They are a large enterprise client, who has been a client for over 5 years – they do not always pay on time but they do always make payment eventually. Their invoices sit in the 30-60 day ageing gap. They are very responsive to emails and always provide updates on when we can expect payment, albeit late. Their total overdue balance makes up 12% of the company overdue balance.

Client Type: Large Corporate (based on company size and complexity).

Categorising by Ageing: Place them in the 30-60 days overdue category, reflecting their payment patterns.

Identifying Largest Debtors: Although they don’t owe the most substantial sums individually, since they make up 12% of the company’s overdue balance, it’s essential to ensure they remain on top of your priority list.

Analysing Customer Behaviour (Payment History): Acknowledge their occasional late payments and account for this in your communication.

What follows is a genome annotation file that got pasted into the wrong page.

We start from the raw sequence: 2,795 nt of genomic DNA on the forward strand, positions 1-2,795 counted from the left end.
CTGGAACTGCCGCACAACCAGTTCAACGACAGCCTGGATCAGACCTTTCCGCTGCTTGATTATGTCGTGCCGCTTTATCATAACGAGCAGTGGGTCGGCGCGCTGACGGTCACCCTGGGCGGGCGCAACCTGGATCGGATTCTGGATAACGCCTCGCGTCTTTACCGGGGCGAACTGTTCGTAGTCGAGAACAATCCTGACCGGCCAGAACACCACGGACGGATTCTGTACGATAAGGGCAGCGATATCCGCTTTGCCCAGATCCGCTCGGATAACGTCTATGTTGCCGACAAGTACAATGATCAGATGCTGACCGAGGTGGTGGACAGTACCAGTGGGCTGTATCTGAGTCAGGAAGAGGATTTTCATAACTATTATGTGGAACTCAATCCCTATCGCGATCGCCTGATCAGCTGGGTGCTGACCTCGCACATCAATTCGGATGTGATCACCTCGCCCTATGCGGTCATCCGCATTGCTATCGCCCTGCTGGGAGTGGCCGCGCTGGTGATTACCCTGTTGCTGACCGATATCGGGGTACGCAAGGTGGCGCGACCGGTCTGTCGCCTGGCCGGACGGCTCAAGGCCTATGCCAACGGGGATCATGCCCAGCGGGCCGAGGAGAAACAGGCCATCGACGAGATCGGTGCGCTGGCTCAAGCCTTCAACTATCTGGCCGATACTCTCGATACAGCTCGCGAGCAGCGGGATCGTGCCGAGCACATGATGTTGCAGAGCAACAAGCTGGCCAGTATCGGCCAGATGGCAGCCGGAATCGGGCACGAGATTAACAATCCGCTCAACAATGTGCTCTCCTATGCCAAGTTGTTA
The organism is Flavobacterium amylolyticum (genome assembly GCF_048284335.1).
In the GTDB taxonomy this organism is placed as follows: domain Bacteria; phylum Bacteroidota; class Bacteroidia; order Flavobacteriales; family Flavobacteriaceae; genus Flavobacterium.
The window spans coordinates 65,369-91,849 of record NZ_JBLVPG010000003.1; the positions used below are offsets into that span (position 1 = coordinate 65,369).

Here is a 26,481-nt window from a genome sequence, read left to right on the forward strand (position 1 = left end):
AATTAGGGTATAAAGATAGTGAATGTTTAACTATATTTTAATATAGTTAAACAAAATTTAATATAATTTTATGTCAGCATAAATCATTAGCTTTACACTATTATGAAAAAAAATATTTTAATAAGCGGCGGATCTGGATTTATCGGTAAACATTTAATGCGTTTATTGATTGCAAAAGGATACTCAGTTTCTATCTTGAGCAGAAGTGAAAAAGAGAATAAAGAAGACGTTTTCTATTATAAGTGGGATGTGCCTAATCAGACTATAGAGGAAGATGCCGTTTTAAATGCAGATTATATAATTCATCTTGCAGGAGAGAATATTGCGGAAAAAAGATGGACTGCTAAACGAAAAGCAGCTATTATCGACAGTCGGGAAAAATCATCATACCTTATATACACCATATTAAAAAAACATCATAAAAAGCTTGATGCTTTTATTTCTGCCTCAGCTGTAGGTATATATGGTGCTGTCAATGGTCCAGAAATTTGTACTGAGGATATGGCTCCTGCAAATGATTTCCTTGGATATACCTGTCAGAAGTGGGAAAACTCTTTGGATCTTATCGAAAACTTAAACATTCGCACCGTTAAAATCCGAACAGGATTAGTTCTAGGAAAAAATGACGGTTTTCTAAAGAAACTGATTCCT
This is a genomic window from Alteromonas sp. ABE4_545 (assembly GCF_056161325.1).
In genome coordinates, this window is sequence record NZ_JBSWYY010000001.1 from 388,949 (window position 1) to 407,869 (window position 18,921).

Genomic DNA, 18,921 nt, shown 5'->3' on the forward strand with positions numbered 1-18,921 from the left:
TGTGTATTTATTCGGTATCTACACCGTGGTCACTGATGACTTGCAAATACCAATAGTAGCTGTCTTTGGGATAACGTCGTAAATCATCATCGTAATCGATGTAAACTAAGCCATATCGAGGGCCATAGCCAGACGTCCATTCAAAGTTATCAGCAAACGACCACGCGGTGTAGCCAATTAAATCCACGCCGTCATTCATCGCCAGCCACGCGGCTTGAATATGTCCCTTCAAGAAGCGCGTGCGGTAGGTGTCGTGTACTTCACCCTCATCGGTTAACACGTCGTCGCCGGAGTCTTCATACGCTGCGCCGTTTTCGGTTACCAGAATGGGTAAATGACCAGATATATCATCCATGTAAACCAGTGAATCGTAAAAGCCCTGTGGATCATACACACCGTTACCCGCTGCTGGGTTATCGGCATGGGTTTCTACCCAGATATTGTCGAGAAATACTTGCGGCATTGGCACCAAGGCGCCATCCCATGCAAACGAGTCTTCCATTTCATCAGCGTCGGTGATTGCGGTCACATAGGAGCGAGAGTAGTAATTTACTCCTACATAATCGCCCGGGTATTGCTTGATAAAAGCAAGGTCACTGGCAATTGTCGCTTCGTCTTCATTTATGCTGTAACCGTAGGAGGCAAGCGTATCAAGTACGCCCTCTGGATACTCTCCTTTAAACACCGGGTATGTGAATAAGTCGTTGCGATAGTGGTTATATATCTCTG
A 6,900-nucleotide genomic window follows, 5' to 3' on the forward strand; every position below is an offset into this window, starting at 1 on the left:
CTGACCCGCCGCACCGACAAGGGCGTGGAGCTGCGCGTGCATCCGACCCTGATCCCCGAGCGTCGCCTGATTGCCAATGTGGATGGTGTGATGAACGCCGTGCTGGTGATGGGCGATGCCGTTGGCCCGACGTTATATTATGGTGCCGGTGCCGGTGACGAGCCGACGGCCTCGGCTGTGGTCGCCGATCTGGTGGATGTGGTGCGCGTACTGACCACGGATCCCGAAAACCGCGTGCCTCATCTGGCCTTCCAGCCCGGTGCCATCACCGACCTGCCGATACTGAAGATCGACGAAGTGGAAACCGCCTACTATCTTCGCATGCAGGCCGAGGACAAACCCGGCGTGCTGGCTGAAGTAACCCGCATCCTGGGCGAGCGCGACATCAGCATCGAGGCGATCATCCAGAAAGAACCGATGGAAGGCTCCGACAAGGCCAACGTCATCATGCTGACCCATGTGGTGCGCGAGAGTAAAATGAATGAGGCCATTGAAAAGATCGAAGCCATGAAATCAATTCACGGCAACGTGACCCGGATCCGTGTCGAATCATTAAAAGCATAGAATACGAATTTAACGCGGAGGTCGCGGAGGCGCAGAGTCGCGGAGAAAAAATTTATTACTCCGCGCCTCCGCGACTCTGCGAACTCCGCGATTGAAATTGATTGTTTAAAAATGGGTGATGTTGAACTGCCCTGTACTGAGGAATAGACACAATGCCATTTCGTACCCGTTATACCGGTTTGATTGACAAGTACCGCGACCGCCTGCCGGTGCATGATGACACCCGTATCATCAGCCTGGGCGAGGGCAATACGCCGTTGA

Analysing Customer Behaviour (Communication History): Leverage their responsiveness to emails, but gently remind them of the importance of timely payment.

Analysing Customer Behaviour (Disputed Invoices): Since they don’t dispute invoices, you won’t need to escalate to higher levels.

Strategy: Initiate the follow-up process when their invoices reach the 30-day mark, relying on email communication. Given their responsiveness, this is the most effective channel. Stress the importance of timeliness in communication, and use a firm yet understanding tone. While they may not be the largest debtors individually, prioritise them due to their cumulative impact on the overdue balance.

This strategy balances their importance to your cash flow with their long-standing relationship and responsiveness, aiming to maintain a positive client relationship while improving timely payments.


The overarching objective is to allocate resources effectively, ensuring that clients who require the most attention and impact cash flow the most receive the necessary focus. This strategic approach leads to improved cash flow management and a more significant return on investment. Once you have split up your clients into their respective groups, you can then go and start creating your communication strategies, working through the messaging and cadence of the communication sequences. 

There is no right or wrong way to segment your clients as long as you stick to a general framework it will aid in achieving your collection goals with the highest ROI for the resources allocated.